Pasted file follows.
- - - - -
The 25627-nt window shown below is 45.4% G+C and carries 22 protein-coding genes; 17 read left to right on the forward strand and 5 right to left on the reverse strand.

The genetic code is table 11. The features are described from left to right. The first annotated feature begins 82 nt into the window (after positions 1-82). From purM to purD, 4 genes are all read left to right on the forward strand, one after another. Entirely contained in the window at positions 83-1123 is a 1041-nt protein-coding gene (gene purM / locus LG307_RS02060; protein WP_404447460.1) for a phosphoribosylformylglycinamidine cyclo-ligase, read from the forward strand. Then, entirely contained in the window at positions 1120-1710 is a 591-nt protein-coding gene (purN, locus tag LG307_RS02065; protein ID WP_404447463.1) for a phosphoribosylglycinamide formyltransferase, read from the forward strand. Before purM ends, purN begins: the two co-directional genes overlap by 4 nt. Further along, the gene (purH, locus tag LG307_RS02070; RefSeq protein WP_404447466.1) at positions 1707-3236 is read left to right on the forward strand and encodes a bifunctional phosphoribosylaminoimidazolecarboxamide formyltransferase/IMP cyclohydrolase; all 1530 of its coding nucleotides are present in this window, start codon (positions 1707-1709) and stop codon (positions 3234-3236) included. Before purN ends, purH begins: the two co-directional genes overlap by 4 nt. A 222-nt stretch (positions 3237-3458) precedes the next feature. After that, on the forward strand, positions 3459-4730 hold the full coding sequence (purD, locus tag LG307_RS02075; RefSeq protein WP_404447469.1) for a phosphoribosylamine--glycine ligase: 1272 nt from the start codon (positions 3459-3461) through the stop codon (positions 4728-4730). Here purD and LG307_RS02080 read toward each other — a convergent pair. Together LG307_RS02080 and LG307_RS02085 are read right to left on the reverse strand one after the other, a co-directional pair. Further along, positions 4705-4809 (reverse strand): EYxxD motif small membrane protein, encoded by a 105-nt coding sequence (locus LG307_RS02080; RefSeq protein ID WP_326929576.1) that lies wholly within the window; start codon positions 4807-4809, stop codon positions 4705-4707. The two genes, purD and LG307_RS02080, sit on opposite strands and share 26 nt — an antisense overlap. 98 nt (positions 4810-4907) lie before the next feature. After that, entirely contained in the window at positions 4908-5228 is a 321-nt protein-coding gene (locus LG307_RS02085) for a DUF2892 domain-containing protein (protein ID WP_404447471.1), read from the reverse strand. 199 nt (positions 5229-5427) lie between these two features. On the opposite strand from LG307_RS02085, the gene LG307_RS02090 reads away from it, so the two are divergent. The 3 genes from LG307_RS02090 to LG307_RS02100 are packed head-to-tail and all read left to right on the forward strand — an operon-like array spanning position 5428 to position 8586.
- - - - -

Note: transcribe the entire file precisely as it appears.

The 25627-nt window shown below is 45.4% G+C and carries 22 protein-coding genes; 17 read left to right on the forward strand and 5 right to left on the reverse strand.

The genetic code is table 11. The features are described from left to right. The first annotated feature begins 82 nt into the window (after positions 1-82). From purM to purD, 4 genes are all read left to right on the forward strand, one after another. Entirely contained in the window at positions 83-1123 is a 1041-nt protein-coding gene (gene purM / locus LG307_RS02060; protein WP_404447460.1) for a phosphoribosylformylglycinamidine cyclo-ligase, read from the forward strand. Then, entirely contained in the window at positions 1120-1710 is a 591-nt protein-coding gene (purN, locus tag LG307_RS02065; protein ID WP_404447463.1) for a phosphoribosylglycinamide formyltransferase, read from the forward strand. Before purM ends, purN begins: the two co-directional genes overlap by 4 nt. Further along, the gene (purH, locus tag LG307_RS02070; RefSeq protein WP_404447466.1) at positions 1707-3236 is read left to right on the forward strand and encodes a bifunctional phosphoribosylaminoimidazolecarboxamide formyltransferase/IMP cyclohydrolase; all 1530 of its coding nucleotides are present in this window, start codon (positions 1707-1709) and stop codon (positions 3234-3236) included. Before purN ends, purH begins: the two co-directional genes overlap by 4 nt. A 222-nt stretch (positions 3237-3458) precedes the next feature. After that, on the forward strand, positions 3459-4730 hold the full coding sequence (purD, locus tag LG307_RS02075; RefSeq protein WP_404447469.1) for a phosphoribosylamine--glycine ligase: 1272 nt from the start codon (positions 3459-3461) through the stop codon (positions 4728-4730). Here purD and LG307_RS02080 read toward each other — a convergent pair. Together LG307_RS02080 and LG307_RS02085 are read right to left on the reverse strand one after the other, a co-directional pair. Further along, positions 4705-4809 (reverse strand): EYxxD motif small membrane protein, encoded by a 105-nt coding sequence (locus LG307_RS02080; RefSeq protein ID WP_326929576.1) that lies wholly within the window; start codon positions 4807-4809, stop codon positions 4705-4707. The two genes, purD and LG307_RS02080, sit on opposite strands and share 26 nt — an antisense overlap. 98 nt (positions 4810-4907) lie before the next feature. After that, entirely contained in the window at positions 4908-5228 is a 321-nt protein-coding gene (locus LG307_RS02085) for a DUF2892 domain-containing protein (protein ID WP_404447471.1), read from the reverse strand. 199 nt (positions 5229-5427) lie between these two features. On the opposite strand from LG307_RS02085, the gene LG307_RS02090 reads away from it, so the two are divergent. The 3 genes from LG307_RS02090 to LG307_RS02100 are packed head-to-tail and all read left to right on the forward strand — an operon-like array spanning position 5428 to position 8586.